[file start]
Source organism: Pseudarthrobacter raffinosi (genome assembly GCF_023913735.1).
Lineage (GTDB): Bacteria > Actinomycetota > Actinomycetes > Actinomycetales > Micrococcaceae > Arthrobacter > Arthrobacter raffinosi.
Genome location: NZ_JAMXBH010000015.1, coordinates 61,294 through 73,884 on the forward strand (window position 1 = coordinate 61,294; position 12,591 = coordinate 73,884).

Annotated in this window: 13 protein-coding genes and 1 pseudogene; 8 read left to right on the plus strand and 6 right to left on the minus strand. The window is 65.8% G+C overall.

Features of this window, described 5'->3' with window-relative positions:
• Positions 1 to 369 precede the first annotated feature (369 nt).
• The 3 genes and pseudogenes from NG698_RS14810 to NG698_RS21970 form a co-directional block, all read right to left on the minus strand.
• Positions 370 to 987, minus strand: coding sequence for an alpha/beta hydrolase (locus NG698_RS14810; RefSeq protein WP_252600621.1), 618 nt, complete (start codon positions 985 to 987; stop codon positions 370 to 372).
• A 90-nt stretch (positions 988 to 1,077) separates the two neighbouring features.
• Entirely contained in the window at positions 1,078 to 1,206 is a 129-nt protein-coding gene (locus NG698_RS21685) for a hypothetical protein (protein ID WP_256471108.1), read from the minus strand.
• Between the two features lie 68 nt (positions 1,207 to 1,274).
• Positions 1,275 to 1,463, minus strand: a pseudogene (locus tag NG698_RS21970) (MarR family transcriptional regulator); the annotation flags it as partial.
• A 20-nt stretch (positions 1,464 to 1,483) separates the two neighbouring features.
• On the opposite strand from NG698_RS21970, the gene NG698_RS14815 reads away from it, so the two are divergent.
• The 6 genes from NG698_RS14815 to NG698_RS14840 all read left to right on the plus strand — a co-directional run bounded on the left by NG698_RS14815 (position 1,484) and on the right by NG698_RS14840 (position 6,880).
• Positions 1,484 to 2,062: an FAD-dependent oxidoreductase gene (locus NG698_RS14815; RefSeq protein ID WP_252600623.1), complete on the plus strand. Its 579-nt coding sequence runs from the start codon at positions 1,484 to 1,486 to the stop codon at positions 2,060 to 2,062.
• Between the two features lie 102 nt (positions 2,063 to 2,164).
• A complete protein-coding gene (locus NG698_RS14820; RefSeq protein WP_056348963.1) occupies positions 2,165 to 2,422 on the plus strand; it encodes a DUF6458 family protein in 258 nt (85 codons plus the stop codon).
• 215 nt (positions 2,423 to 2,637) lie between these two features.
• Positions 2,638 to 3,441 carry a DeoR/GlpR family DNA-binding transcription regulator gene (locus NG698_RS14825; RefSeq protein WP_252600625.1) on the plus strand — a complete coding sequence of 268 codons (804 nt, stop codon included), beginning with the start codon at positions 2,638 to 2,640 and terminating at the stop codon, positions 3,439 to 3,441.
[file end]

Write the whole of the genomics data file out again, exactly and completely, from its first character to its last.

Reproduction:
Source organism: Pseudarthrobacter raffinosi (genome assembly GCF_023913735.1).
Lineage (GTDB): Bacteria > Actinomycetota > Actinomycetes > Actinomycetales > Micrococcaceae > Arthrobacter > Arthrobacter raffinosi.
Genome location: NZ_JAMXBH010000015.1, coordinates 61,294 through 73,884 on the forward strand (window position 1 = coordinate 61,294; position 12,591 = coordinate 73,884).

Annotated in this window: 13 protein-coding genes and 1 pseudogene; 8 read left to right on the plus strand and 6 right to left on the minus strand. The window is 65.8% G+C overall.

Features of this window, described 5'->3' with window-relative positions:
• Positions 1 to 369 precede the first annotated feature (369 nt).
• The 3 genes and pseudogenes from NG698_RS14810 to NG698_RS21970 form a co-directional block, all read right to left on the minus strand.
• Positions 370 to 987, minus strand: coding sequence for an alpha/beta hydrolase (locus NG698_RS14810; RefSeq protein WP_252600621.1), 618 nt, complete (start codon positions 985 to 987; stop codon positions 370 to 372).
• A 90-nt stretch (positions 988 to 1,077) separates the two neighbouring features.
• Entirely contained in the window at positions 1,078 to 1,206 is a 129-nt protein-coding gene (locus NG698_RS21685) for a hypothetical protein (protein ID WP_256471108.1), read from the minus strand.
• Between the two features lie 68 nt (positions 1,207 to 1,274).
• Positions 1,275 to 1,463, minus strand: a pseudogene (locus tag NG698_RS21970) (MarR family transcriptional regulator); the annotation flags it as partial.
• A 20-nt stretch (positions 1,464 to 1,483) separates the two neighbouring features.
• On the opposite strand from NG698_RS21970, the gene NG698_RS14815 reads away from it, so the two are divergent.
• The 6 genes from NG698_RS14815 to NG698_RS14840 all read left to right on the plus strand — a co-directional run bounded on the left by NG698_RS14815 (position 1,484) and on the right by NG698_RS14840 (position 6,880).
• Positions 1,484 to 2,062: an FAD-dependent oxidoreductase gene (locus NG698_RS14815; RefSeq protein ID WP_252600623.1), complete on the plus strand. Its 579-nt coding sequence runs from the start codon at positions 1,484 to 1,486 to the stop codon at positions 2,060 to 2,062.
• Between the two features lie 102 nt (positions 2,063 to 2,164).
• A complete protein-coding gene (locus NG698_RS14820; RefSeq protein WP_056348963.1) occupies positions 2,165 to 2,422 on the plus strand; it encodes a DUF6458 family protein in 258 nt (85 codons plus the stop codon).
• 215 nt (positions 2,423 to 2,637) lie between these two features.
• Positions 2,638 to 3,441 carry a DeoR/GlpR family DNA-binding transcription regulator gene (locus NG698_RS14825; RefSeq protein WP_252600625.1) on the plus strand — a complete coding sequence of 268 codons (804 nt, stop codon included), beginning with the start codon at positions 2,638 to 2,640 and terminating at the stop codon, positions 3,439 to 3,441.